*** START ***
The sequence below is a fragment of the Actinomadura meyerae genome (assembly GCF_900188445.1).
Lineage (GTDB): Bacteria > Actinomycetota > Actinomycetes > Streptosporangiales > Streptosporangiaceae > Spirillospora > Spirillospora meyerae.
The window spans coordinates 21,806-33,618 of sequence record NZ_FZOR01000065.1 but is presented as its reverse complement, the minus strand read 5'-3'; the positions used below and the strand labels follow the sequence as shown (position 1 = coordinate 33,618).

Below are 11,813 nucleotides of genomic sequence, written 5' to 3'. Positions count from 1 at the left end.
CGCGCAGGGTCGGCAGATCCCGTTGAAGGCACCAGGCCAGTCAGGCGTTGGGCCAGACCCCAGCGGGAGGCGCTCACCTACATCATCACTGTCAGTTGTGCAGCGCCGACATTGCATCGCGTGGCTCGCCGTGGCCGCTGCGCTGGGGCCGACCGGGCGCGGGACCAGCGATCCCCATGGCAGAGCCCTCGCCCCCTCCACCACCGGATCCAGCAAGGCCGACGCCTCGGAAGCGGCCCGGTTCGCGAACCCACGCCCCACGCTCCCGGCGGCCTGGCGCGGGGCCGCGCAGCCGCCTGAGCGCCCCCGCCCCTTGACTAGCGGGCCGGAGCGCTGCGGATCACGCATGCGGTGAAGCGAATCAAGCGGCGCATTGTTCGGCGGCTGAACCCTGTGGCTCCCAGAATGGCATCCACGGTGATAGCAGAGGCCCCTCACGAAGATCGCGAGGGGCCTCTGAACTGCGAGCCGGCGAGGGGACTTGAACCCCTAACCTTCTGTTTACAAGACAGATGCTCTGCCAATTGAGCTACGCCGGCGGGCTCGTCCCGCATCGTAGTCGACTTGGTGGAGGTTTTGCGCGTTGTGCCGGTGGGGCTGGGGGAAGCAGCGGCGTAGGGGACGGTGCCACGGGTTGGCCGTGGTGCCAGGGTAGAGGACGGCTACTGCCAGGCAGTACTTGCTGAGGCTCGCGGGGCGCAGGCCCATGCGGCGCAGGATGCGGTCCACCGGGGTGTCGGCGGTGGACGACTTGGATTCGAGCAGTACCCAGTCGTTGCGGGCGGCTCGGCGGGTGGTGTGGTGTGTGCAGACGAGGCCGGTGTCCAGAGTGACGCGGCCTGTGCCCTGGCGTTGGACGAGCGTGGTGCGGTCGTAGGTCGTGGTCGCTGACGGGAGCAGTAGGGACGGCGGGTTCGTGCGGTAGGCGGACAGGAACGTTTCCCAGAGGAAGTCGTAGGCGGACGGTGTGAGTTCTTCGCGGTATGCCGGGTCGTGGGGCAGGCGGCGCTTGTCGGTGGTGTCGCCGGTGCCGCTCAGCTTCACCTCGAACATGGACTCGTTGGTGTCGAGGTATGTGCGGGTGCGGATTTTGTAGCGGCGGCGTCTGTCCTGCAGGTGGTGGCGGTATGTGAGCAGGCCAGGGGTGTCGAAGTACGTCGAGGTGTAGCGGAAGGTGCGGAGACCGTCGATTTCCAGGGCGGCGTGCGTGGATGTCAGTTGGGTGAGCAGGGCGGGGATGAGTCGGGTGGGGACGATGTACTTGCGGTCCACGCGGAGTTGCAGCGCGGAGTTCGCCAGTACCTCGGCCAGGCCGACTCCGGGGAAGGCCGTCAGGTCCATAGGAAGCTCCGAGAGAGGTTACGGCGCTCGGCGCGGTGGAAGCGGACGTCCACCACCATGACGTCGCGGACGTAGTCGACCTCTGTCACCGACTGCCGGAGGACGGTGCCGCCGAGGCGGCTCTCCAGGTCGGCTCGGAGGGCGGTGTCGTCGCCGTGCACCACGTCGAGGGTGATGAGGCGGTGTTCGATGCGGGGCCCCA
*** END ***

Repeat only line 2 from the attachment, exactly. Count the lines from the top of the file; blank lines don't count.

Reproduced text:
Lineage (GTDB): Bacteria > Actinomycetota > Actinomycetes > Streptosporangiales > Streptosporangiaceae > Spirillospora > Spirillospora meyerae.